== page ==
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April 2, 2018

Chinese Trade War Shows Tariffs Don't Make America Great Again

  Institute for Policy Innovation

DALLAS – As China increases tariffs on 128 U.S. products and the first sparks of a trade war begin to fly, President Trump demonstrates a failure to learn lessons from history in his pursuit to make tariffs great again.

In a new publication from the Institute for Policy Innovation (IPI), “Five Undeniable Truths About Tariffs,” resident scholar Merrill Matthews, Ph.D., says the Trump administration’s duties on aluminum and steel imports, with additional tariffs to come on more than $50 billion of Chinese goods, will undermine the economic boost of December’s historic tax reform legislation.

 “Since the disastrous passage of the Smoot-Hawley Tariff Act of 1930, in which Congress imposed high tariffs on goods across the board, most economists and policy experts have discouraged tariffs and import restrictions,” writes Matthews. “The better approach is for the president to give his tax cuts time to work by spurring economic growth and giving U.S. companies a more competitive edge globally.”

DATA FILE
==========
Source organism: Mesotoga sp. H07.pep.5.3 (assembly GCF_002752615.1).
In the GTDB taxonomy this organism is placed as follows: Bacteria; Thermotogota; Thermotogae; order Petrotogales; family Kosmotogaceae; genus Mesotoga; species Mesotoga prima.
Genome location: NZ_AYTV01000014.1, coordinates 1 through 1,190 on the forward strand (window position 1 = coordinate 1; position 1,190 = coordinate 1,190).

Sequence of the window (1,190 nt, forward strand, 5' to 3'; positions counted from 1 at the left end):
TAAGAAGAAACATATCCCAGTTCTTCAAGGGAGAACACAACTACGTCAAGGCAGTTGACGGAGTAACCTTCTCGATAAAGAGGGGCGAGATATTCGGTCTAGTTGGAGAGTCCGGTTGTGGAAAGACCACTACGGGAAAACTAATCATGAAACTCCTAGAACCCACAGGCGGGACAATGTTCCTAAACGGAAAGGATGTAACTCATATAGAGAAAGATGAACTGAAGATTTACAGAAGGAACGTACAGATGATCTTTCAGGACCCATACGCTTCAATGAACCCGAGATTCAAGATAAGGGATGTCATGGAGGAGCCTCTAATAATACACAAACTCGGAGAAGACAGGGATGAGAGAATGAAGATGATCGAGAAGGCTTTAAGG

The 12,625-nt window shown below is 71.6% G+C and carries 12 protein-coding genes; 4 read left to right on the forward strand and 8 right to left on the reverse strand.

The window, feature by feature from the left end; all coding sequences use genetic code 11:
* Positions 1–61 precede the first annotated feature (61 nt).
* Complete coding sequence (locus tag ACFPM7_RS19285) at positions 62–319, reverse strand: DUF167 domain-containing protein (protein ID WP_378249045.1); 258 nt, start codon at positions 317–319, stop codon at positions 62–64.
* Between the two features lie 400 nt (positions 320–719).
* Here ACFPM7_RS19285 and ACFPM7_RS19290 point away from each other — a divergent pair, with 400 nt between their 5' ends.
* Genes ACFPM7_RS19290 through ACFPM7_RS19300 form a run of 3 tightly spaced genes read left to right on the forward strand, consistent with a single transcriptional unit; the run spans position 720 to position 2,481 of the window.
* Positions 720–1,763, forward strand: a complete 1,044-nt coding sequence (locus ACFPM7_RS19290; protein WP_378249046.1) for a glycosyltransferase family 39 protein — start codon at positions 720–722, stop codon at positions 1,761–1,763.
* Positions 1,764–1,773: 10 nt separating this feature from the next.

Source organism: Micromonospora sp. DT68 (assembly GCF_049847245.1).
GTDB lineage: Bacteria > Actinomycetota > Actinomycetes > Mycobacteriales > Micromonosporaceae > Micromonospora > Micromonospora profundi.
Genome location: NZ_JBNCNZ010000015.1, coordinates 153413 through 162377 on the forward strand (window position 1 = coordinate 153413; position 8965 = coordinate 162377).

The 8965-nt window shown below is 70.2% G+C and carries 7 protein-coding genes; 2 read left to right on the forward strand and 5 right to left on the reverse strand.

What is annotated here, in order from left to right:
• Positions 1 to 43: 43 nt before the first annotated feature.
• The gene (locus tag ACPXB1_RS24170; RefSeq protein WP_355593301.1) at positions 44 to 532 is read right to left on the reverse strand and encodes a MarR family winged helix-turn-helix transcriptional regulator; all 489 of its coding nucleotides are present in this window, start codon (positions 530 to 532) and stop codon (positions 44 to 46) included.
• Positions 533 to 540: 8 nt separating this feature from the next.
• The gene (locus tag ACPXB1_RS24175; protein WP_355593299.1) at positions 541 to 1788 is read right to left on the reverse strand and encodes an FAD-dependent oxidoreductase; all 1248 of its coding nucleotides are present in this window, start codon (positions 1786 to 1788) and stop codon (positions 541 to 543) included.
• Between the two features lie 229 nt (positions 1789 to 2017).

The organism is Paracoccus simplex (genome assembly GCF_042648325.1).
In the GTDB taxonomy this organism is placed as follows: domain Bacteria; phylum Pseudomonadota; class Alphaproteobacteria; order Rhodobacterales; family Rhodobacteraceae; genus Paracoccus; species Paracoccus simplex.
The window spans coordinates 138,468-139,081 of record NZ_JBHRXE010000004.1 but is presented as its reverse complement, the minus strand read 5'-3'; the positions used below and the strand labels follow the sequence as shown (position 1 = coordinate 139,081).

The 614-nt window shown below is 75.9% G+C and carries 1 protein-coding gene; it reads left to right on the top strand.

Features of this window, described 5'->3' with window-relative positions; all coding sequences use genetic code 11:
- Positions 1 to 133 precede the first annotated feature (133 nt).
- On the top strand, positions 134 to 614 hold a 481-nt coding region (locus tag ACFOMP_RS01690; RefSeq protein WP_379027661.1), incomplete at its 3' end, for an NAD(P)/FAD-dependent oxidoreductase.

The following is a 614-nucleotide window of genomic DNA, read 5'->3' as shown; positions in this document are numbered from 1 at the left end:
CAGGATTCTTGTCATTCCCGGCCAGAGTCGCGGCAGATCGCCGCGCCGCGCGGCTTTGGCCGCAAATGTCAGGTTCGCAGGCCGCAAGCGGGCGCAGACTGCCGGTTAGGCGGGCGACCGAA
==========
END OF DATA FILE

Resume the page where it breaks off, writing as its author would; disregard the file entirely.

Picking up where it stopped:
When it comes to tariffs, Matthews calls the following five facts indisputable:

  • A tariff is a tax;
  • A tariff is inflationary, increasing the price of a good without a corresponding increase in quality or quantity;
  • A tariff is a government-imposed price control;
  • A tariff is crony capitalism, with companies lobbying for tariffs to use the power of government to limit or punish competitors; and
  • A tariff’s biggest impact is downstream, adversely affecting millions of workers in dependent industries.

“Tariffs don’t make America great again, just more expensive—and a lot less competitive,” said Matthews. “Providing a low corporate tax rate and a light-touch regulatory environment, not tariffs, is the best way for governments to help challenged industries.”


 The Institute for Policy Innovation (IPI) is an independent, nonprofit public policy organization based in Dallas. IPI resident scholar Merrill Matthews, Ph.D. is available by contacting Erin Humiston at (972) 874-5139, or 


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